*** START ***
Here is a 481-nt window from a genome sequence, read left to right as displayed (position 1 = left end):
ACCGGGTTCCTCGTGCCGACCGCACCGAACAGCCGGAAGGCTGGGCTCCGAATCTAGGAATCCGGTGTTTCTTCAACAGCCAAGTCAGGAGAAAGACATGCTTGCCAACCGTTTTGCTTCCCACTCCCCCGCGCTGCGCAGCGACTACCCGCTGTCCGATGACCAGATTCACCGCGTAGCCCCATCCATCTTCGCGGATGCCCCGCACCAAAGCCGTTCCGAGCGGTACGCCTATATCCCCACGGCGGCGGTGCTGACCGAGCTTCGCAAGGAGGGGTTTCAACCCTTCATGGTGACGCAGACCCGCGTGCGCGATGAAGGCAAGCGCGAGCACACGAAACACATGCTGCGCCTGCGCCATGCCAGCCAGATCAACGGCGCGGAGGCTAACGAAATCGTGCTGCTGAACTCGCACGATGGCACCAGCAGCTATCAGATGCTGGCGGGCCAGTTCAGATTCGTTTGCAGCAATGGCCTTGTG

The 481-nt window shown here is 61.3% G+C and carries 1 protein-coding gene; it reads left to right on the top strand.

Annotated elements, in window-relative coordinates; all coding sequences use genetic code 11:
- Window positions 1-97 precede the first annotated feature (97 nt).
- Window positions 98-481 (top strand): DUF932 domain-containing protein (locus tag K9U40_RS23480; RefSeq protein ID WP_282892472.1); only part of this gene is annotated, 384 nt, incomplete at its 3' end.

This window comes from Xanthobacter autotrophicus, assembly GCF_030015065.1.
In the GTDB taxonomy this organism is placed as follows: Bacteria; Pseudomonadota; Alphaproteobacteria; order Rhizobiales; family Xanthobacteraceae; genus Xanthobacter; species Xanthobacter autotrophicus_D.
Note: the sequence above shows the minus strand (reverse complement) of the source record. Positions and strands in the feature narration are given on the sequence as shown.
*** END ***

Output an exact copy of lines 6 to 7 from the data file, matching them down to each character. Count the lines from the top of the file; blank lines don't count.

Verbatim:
- Window positions 98-481 (top strand): DUF932 domain-containing protein (locus tag K9U40_RS23480; RefSeq protein ID WP_282892472.1); only part of this gene is annotated, 384 nt, incomplete at its 3' end.

This window comes from Xanthobacter autotrophicus, assembly GCF_030015065.1.